Would a rhinoplasty take care of the sides of my nose? (photo)

There are a number of things I'd like to correct about my nose (bulbous tip, wide base, wide nostrils) but I'm most concerned about the bony sides of the bridge. Are these considered the dorsal sidewalls? I'm not sure what the correct term for them is, or if they're even considered a part of the nose. But I do feel that the "height" of this bony area makes my upper nose seem very chunky and masculine. Do rhinoplasties typically take care of this part of the face?

Doctor Answers (8)

Would a rhinoplasty take care of the sides of my nose?

+2
Absolutely. The bones can be shifted inward to create a thinner bridge.  You can certainly refine the tip and the alar base as well. I think that rhinoplasty is really about listening to what the patient wants and then having the technical skill to execute those wishes.

Find a board certified plastic surgeon who performs rhinoplasties and rhinoplasty revisions every week. Then look at the plastic surgeon's website before and after photo galleries to get a sense of who can deliver the results.

Kenneth Hughes, MD

Los Angeles, CA


Los Angeles Plastic Surgeon
5.0 out of 5 stars 240 reviews

Width

+1
There can be different contributions to this. Some of it can be illusion due to low bridge, some due to wide nasal bones tho typically this is a minor contribution, if any, to your area as the bones are typically very short in AfricanAmericans noses, and some can be due to the form/position of the portion of the maxillary bone that forms the nasal opening in the skull. These can all be dealt with, though each one in a different manner, during a skilled rhinoplasty.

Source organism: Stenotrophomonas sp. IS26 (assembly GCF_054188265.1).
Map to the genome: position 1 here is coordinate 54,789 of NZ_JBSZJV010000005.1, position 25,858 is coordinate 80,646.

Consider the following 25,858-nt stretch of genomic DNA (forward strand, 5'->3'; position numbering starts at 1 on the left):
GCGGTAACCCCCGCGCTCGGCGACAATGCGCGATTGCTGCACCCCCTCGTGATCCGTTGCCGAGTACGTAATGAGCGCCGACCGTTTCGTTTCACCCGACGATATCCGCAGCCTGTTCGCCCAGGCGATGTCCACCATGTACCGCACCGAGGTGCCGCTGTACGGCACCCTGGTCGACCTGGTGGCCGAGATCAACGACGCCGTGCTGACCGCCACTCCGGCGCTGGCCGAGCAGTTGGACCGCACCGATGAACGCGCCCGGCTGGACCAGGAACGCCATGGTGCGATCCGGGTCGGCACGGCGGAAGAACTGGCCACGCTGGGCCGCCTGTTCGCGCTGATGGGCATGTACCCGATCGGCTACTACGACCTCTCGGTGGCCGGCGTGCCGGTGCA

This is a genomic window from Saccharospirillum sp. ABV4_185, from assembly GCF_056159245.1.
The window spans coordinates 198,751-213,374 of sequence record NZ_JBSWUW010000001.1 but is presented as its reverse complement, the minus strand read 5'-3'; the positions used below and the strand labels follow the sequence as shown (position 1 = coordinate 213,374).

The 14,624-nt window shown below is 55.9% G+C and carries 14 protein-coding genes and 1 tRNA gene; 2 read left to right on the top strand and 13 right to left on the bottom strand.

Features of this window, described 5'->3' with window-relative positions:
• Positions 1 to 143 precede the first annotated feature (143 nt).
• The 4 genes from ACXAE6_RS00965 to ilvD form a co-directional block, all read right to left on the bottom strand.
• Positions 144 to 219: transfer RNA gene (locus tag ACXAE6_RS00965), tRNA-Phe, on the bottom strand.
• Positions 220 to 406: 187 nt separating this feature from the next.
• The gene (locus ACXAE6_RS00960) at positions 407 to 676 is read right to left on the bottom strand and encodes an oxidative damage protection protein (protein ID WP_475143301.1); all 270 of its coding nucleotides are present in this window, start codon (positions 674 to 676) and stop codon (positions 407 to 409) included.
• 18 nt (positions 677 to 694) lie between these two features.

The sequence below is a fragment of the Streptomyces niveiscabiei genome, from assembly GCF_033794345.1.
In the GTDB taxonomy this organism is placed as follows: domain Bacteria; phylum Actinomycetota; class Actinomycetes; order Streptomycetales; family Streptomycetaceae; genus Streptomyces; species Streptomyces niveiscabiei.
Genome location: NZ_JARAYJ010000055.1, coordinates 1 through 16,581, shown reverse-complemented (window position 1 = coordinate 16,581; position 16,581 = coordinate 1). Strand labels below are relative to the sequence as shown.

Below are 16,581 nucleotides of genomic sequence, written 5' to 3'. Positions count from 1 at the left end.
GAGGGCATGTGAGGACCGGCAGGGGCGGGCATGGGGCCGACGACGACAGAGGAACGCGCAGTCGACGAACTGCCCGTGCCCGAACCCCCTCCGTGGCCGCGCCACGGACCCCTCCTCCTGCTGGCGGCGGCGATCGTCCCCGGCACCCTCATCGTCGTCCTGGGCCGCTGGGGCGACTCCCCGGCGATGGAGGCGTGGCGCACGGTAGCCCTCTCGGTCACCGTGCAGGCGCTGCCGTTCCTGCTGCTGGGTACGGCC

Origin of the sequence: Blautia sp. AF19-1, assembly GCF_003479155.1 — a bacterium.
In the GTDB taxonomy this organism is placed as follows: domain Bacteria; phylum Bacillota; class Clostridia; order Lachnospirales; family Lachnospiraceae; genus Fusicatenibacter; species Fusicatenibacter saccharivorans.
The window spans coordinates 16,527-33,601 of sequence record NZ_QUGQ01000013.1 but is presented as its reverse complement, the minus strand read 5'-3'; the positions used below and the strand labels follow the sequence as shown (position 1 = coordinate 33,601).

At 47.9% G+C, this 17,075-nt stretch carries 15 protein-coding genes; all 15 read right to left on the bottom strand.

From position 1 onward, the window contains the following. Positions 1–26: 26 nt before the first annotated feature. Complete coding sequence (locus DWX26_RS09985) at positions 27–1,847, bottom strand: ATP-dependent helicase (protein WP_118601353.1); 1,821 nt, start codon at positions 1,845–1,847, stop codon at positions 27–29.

Robert H. Hunsaker, MD
Miami Plastic Surgeon
4.5 out of 5 stars 28 reviews

Nasal vault sidewall reduction in African American rhinoplasty.

+1
The area of the nose that you are referencing can be referred to as the nasal vault sidewall.  The nasal vault is essentially the middle third of the nose and has a dorsum (the top) also known as the bridge and a right and left sidewall which meet with the face at the naso-facial groove.  From your photos it would appear that this area is particularly prominent and wide.  This area can be reduced using bone cuts or osteotmies to narrow the bony portion of the sidewall at this location.  In some cases it may be necessary to decrease the thickness of bone in this area.  I have done this using a small incision in the oral cavity and accessing the naso-facial groove with a powered bone cutting burr. 

Please keep in mind when planning your rhinoplasty, that overall balance and harmony between the nose and the rest of the nose is paramount.  In the case of ethnic rhinoplasty, one needs to balance the degree to which the nasal features are modified versus preservation of ethnic appearance:  more may not be better.  

Mario J. Imola, MD, DDS, FRCSC, FACS.

Mario J. Imola, MD, DDS
Denver Facial Plastic Surgeon
5.0 out of 5 stars 50 reviews

Wide bony vault

+1